The “weight” was well worth it for Randy Dodge.
Dodge, the veteran horse puller from Albany, Ore., has enjoyed a strong friendship with the Soderglen Ranches outfit of Airdrie, Alta., since he began towing to Alberta for the Calgary Stampede’s Heavy Horse Pull nearly a decade ago. Sunday night, that friendship paid off in spades – not only giving Dodge memories that will last a lifetime, but also rewriting the event record books as the 2011 Stampede drew to a close.
Dodge had already won Friday’s lightweight division and Saturday’s middleweight division at the Heavy Horse Pull, sponsored by Soderglen Ranches, UPS, Burnco, and Wrangler. But he was at a distinct disadvantage for Sunday’s heavyweight divisional showdown under the Big Top, with his Belgian team of Jack and Michael tipping the scales at only 3,876 pounds, about 1,200 lighter than some of the eight other outfits entered.
The Soderglen team, owned by Stan Grad, kindly put the reins of its two teams – Ben and Roy, weighing in at 5,134 pounds, and Rex and Lane, weighing 4,882 – in Dodge’s hands, while Soderglen teamster Nicolas Pouso took over Dodge’s pair. And wouldn’t you know it – with Dodge driving, and Pouso setting the hook, the Antony Family-supported team of Ben and Roy won the heavyweight belt by pulling a 13,000-pound sled the full 14 feet, earning a winner’s cheque of $3,000.
And then, for good measure, they eclipsed the existing heavyweight division weight record of 13,200 pounds by going right back out and performing another full pull at 13,300.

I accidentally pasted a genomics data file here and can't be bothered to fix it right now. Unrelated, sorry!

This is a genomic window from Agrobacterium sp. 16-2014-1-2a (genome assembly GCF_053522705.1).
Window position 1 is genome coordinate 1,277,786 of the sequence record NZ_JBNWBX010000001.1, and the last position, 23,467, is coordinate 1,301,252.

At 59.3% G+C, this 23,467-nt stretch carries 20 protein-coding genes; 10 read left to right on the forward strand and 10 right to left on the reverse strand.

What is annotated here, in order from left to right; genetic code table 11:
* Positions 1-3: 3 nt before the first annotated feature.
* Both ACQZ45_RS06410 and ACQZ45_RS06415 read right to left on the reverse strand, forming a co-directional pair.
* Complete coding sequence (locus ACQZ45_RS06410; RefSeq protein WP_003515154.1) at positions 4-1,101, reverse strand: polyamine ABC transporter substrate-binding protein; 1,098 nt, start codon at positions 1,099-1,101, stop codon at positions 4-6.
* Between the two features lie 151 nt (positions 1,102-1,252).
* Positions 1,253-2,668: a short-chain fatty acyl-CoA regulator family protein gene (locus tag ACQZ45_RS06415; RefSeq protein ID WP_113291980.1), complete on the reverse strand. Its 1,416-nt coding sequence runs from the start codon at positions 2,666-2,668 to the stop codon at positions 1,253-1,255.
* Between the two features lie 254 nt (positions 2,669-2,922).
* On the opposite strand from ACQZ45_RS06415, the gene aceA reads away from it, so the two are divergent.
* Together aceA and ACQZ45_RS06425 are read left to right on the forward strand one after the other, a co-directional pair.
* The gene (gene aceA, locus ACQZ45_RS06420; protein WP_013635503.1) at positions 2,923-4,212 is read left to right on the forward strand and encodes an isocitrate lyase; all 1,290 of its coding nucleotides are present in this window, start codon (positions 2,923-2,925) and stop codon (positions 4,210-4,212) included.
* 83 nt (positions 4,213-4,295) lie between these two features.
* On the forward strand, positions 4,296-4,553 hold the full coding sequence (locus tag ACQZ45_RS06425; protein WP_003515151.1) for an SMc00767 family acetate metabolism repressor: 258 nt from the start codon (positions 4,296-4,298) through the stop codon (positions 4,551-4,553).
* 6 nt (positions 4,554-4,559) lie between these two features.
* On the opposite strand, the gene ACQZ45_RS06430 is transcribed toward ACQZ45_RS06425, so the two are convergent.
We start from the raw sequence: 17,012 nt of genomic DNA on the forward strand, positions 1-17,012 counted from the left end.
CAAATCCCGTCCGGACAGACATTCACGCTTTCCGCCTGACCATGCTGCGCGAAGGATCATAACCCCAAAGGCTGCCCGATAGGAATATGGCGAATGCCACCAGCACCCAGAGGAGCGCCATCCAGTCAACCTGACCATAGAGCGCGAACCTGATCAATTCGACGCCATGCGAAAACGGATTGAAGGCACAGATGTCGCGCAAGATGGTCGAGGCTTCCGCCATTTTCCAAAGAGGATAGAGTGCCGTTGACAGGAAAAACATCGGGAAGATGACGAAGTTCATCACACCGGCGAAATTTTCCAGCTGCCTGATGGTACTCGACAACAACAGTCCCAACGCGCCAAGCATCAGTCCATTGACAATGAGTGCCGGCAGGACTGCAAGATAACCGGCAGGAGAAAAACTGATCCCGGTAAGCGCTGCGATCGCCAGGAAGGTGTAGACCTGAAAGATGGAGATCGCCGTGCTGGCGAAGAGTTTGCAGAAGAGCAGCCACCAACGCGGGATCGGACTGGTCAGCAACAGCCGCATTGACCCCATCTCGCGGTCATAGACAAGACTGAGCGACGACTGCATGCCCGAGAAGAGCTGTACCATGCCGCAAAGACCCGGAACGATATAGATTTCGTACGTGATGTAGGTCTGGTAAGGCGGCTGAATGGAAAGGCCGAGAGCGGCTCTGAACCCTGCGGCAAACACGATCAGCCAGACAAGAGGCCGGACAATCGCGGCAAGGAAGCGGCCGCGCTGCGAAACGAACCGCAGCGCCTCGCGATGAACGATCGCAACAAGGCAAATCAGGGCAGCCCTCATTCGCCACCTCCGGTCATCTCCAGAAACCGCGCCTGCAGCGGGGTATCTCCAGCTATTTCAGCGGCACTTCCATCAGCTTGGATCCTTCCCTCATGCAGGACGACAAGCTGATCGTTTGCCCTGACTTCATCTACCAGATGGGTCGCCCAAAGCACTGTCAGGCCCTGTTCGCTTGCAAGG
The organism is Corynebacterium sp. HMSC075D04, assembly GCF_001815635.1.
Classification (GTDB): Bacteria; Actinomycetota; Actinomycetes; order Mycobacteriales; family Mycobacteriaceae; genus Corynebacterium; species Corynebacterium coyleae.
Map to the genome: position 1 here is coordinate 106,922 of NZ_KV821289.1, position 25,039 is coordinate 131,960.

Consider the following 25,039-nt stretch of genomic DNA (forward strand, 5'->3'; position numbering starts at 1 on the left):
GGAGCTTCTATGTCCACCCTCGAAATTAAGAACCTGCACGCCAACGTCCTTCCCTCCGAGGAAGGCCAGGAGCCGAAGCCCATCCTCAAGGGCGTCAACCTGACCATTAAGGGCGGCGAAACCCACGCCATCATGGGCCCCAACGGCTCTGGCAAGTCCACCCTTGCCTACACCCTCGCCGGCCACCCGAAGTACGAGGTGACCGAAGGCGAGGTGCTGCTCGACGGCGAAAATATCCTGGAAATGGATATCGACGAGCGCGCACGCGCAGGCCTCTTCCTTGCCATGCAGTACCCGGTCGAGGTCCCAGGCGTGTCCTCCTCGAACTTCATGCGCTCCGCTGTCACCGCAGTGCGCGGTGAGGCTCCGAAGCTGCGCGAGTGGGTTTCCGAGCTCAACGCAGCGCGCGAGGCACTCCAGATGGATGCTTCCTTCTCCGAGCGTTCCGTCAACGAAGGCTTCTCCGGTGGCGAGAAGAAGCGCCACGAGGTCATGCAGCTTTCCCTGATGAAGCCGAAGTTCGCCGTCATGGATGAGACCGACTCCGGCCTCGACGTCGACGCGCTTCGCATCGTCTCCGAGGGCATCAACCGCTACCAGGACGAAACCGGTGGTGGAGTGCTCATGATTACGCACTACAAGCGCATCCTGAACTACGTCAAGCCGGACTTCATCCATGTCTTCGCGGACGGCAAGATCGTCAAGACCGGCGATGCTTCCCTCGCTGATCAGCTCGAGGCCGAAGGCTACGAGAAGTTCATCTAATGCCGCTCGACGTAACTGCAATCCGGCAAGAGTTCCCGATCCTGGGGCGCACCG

“Stan Grad wanted to give me a hand and have me drive his ‘A’ team, so I gladly agreed,” said Dodge. “This is an amazing feeling. This is great. I didn’t think it would ever happen, but it did. That’s hard to do, win three (divisions) at Calgary.”
The feat is not an official Stampede Heavy Horse Pull triple crown, like the one pulled off in 2010 by Dennis Weinberger of Cochrane, Alta., and his Springbank Belgians outfit, because the winning team was not Dodge’s. But that didn’t prevent grins in the Soderglen stable from being a mile wide.
“Randy is a top teamster in North America. They don’t build ’em any better than Randy. I think the world of him. And I think this is spectacular,” said Grad. “(Prior to the Stampede), Randy comes up and helps us work horses, and works his horses at the same time. We’ve been doing that for quite a number of years.
“Being successful in this game, it’s not only the horses. A lot of it is driving. If you don’t do everything just right, especially on those last loads . . . the horses are so hot and wired up, if you don’t get ’em working together, you’re in trouble,” added Grad. “It’s being smart enough to know when they’re ready to go . . . it’s all split-second timing.”
The nine-team pull had been whittled to just two by the time the sled was loaded to 12,500 pounds. And if not for a great second effort, Ben and Roy would have been forced to take a measured pull at that weight.
But they dug deep and found the few inches required for a full pull. And one round later, at 13,000 pounds, Weinberger’s Belgian pair of Uggh and Jesse, supported by the We’ve Got Pull syndicate, was flagged for a line violation and disqualified.
“(The sled) was in a bad spot, a loose spot, and in a bit of a hole. It just had to go three, four inches to get it across,” said Dodge. “They handled really nice and did a nice job for me.”
Weinberger took the reserve champion’s prize of $2,500. He also picked up third place, worth $1,500, after his Catalyst-supported pair of Doc and Dan managed a 91-inch pull at 12,000 pounds.
This year’s Stampede Heavy Horse Pull, the richest in North America, drew teamsters from as far away as Oregon, Washington, and Saskatchewan, with outfits primarily featuring Belgian and Percheron horsepower.
The teams of the Stampede’s heavyweight division tipped the scales at a combined two-horse weight of 3,501 pounds and more.